VN: Do you take it for granted at times, being one of the top teams? It seems like it can disappear in a second.
Yeah, especially I think it’s something that’s very specific to French teams. Everything outside the games, the fans and talking to people and telling you you’re the best. Especially to the French scene, we have that mentality where we easily forget the hard work and what you have to put in the game to win. When you fall down from that, it’s very hard to come back from because you have nothing to rely on anymore, and suddenly you’re not the best. Keeping the mentality and keeping the will to grind while you’re on top, that’s something SK is doing well. They have a FalleN as a leader, who is a grinder. He will not stop and will definitely aim for first place. When you have that guy who will always bring somebody up, it helps a lot. That’s something French teams don’t have. Having a person who will say “Next time everyone will do better.” We’re working on that.
VN: Recently there was a bit of a spat about casters comments toward players, which sparked from the event you were at over the weekend. As someone who has probably been both praised and criticized at times by casters, where do you fall in that debate?
NS: I think there is some stuff. Some casters and analysts are notorious for doing that. It’s not a surprise. There are different factors. And also that some memes being created about players, the prime example being Smithzz. It is something that went too far as in people using the meme for fame of “He’s a cool caster” while shitting on a player. I think it’s fair and completely normal to point out bad plays or being bad in the game. But to do it just to ride the meme wave, that’s too much. Some casters and analysts are notorious for that. So when you have people coming with that out of nowhere, I guess that’s when it started and people started talking more about it. Definitely on some players, it’s way too hard. Even if a player is bad 24/7 in each and every game, you can point it out from a narrative point of view that he’s bad. There’s no reason to destroy him.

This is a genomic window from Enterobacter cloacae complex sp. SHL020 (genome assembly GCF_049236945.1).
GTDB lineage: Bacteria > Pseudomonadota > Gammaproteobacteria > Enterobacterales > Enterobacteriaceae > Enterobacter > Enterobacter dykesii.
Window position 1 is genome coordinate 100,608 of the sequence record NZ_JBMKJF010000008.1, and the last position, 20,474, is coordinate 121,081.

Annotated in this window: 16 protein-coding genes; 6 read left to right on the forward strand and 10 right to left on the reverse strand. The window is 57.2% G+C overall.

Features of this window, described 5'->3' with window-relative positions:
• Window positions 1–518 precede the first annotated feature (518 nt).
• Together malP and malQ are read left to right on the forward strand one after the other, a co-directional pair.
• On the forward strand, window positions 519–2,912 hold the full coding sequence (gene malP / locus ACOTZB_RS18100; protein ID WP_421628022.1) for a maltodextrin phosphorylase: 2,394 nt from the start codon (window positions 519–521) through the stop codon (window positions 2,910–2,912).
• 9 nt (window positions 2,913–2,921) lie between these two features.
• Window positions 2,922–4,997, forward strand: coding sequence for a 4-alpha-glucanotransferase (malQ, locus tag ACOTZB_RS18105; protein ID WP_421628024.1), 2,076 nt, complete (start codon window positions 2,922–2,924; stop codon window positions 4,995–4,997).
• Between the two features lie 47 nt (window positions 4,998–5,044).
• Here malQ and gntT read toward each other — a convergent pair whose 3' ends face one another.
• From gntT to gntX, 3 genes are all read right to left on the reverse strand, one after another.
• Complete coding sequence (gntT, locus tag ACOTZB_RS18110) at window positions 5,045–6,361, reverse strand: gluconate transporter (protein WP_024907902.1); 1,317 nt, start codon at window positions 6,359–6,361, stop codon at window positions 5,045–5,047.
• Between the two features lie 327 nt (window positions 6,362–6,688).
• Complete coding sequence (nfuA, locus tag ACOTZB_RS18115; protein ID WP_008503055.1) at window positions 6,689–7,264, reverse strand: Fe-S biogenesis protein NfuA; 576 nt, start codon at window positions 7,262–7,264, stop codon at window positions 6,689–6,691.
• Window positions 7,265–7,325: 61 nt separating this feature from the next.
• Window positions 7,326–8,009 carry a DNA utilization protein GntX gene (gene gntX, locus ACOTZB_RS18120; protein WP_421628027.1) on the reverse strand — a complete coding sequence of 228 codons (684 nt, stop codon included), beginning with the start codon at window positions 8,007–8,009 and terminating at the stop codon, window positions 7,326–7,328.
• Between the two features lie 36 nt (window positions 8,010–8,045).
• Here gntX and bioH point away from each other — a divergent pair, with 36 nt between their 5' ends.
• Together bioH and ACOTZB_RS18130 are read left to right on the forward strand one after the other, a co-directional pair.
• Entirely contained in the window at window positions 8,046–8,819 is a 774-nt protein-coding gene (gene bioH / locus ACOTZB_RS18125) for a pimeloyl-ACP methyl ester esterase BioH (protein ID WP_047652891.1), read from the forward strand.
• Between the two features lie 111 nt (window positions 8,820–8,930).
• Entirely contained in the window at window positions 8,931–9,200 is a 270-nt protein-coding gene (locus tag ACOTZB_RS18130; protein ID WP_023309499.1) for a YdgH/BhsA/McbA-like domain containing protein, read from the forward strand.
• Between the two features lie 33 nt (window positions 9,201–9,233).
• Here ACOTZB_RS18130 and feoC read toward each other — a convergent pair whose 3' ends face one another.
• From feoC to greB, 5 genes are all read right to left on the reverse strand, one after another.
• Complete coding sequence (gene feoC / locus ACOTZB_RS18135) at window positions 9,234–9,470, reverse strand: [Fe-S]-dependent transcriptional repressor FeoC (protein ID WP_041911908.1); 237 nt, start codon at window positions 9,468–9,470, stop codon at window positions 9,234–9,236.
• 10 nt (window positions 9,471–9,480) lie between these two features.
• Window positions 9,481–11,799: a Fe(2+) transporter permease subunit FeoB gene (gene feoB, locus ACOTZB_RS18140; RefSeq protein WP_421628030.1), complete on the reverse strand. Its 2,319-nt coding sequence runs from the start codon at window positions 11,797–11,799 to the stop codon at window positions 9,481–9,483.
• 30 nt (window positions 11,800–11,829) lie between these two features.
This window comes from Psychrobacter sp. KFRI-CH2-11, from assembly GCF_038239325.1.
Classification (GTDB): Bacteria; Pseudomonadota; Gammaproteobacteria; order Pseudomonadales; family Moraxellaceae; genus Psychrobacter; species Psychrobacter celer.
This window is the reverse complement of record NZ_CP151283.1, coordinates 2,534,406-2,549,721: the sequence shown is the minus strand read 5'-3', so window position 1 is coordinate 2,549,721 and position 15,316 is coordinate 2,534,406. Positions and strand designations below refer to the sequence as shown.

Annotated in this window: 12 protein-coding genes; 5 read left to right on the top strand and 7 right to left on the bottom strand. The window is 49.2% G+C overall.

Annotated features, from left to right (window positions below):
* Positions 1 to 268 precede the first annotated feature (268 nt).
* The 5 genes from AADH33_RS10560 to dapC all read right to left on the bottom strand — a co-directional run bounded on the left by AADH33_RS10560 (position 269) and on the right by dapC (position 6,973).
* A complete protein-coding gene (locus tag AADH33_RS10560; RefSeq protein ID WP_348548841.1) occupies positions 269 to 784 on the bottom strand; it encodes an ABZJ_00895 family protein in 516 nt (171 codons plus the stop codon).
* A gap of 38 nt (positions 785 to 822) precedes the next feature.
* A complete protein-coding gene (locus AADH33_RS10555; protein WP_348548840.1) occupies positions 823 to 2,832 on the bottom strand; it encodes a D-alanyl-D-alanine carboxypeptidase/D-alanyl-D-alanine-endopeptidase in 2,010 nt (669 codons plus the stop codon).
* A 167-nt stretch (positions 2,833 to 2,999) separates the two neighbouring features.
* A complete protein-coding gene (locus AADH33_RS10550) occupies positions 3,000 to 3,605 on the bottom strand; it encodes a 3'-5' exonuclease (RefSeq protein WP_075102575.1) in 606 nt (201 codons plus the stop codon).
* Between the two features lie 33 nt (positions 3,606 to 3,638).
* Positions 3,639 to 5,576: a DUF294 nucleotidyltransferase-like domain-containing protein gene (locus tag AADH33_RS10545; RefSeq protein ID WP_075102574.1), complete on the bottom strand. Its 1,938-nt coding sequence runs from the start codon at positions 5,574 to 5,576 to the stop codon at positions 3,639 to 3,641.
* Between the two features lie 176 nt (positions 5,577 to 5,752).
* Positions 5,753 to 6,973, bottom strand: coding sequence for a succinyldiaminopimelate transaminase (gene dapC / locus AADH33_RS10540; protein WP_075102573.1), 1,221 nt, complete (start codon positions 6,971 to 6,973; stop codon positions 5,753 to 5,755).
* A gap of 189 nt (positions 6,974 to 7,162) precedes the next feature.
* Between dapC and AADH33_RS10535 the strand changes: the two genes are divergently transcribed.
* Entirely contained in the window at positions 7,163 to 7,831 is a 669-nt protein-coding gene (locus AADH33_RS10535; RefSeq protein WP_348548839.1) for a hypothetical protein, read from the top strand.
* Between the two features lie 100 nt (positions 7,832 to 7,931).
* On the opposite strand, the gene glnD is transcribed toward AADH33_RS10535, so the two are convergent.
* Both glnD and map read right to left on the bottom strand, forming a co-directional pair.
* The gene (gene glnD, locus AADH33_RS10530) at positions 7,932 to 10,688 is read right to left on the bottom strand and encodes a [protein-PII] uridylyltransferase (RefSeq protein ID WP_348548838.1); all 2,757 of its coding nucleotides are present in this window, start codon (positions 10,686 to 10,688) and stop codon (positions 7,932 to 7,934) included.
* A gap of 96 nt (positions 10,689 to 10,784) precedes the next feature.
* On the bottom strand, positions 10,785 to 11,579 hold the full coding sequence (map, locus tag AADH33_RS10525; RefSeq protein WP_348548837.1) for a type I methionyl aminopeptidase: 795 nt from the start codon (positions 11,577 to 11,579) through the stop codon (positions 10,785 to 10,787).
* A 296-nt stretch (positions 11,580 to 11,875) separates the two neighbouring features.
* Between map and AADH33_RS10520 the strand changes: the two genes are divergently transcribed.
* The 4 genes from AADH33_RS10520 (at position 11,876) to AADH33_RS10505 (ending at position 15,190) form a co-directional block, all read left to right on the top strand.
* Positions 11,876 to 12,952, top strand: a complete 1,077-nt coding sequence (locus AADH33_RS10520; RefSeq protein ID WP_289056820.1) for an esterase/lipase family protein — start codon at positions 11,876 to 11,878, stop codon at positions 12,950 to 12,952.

VN: The Major qualifying system has also come under debate recently. You’re playing on a team that is in the world top 10 but also has to qualify for the Major. What do you think about the current system?
NS: The whole big system is fine. There are just several points that are completely absurd. Qualifying for the minor, you have some invited teams, and then (some) you have to qualify online in two days. That’s very harsh for a team that wants to qualify. That, and then there were some problems with roster changes. For instance, you had a team in a Legends team and was getting kicked and wanted to play in a Minor but couldn’t. I don’t remember the exact details, but I think that should be looked at. The last thing that I would say should be changed is the seeding system at the Major. I think the whole system is fine. I think the hard part is that there’s no seeding being made during the major. You always have a fairly easy group and a “Group of Death” at the major. That is where there could be a huge improvement. Then you could see less top teams that have to qualify. Those are the three points, but overall the whole structure is fine.
Cover photo by Adela Sznajder/DreamHack